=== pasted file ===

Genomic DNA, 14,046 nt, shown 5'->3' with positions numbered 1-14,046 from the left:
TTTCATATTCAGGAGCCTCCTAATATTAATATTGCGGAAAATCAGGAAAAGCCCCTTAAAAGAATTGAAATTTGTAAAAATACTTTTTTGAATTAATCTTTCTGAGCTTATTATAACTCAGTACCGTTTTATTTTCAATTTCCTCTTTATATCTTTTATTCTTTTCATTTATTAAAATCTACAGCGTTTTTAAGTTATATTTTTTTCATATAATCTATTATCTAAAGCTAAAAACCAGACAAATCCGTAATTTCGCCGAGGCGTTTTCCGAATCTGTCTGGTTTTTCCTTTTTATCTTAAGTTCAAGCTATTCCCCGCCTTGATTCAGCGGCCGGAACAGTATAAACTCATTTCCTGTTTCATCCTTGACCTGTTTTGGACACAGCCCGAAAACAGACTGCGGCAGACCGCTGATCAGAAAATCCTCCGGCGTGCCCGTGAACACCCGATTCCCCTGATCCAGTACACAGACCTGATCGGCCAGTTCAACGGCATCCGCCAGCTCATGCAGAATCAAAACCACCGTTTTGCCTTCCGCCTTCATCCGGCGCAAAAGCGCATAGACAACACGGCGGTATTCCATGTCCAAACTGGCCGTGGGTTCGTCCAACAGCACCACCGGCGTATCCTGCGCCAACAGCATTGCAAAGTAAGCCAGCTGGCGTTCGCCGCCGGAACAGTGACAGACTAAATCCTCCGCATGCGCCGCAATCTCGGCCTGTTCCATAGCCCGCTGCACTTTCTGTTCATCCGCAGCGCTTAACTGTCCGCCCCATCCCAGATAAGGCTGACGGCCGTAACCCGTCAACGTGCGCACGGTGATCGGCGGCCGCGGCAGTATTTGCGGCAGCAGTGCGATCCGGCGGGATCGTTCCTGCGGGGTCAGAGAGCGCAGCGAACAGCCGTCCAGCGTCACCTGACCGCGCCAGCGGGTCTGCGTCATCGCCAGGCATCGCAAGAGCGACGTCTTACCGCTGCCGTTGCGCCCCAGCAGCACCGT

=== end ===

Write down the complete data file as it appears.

Genomic DNA, 14,046 nt, shown 5'->3' with positions numbered 1-14,046 from the left:
TTTCATATTCAGGAGCCTCCTAATATTAATATTGCGGAAAATCAGGAAAAGCCCCTTAAAAGAATTGAAATTTGTAAAAATACTTTTTTGAATTAATCTTTCTGAGCTTATTATAACTCAGTACCGTTTTATTTTCAATTTCCTCTTTATATCTTTTATTCTTTTCATTTATTAAAATCTACAGCGTTTTTAAGTTATATTTTTTTCATATAATCTATTATCTAAAGCTAAAAACCAGACAAATCCGTAATTTCGCCGAGGCGTTTTCCGAATCTGTCTGGTTTTTCCTTTTTATCTTAAGTTCAAGCTATTCCCCGCCTTGATTCAGCGGCCGGAACAGTATAAACTCATTTCCTGTTTCATCCTTGACCTGTTTTGGACACAGCCCGAAAACAGACTGCGGCAGACCGCTGATCAGAAAATCCTCCGGCGTGCCCGTGAACACCCGATTCCCCTGATCCAGTACACAGACCTGATCGGCCAGTTCAACGGCATCCGCCAGCTCATGCAGAATCAAAACCACCGTTTTGCCTTCCGCCTTCATCCGGCGCAAAAGCGCATAGACAACACGGCGGTATTCCATGTCCAAACTGGCCGTGGGTTCGTCCAACAGCACCACCGGCGTATCCTGCGCCAACAGCATTGCAAAGTAAGCCAGCTGGCGTTCGCCGCCGGAACAGTGACAGACTAAATCCTCCGCATGCGCCGCAATCTCGGCCTGTTCCATAGCCCGCTGCACTTTCTGTTCATCCGCAGCGCTTAACTGTCCGCCCCATCCCAGATAAGGCTGACGGCCGTAACCCGTCAACGTGCGCACGGTGATCGGCGGCCGCGGCAGTATTTGCGGCAGCAGTGCGATCCGGCGGGATCGTTCCTGCGGGGTCAGAGAGCGCAGCGAACAGCCGTCCAGCGTCACCTGACCGCGCCAGCGGGTCTGCGTCATCGCCAGGCATCGCAAGAGCGACGTCTTACCGCTGCCGTTGCGCCCCAGCAGCACCGT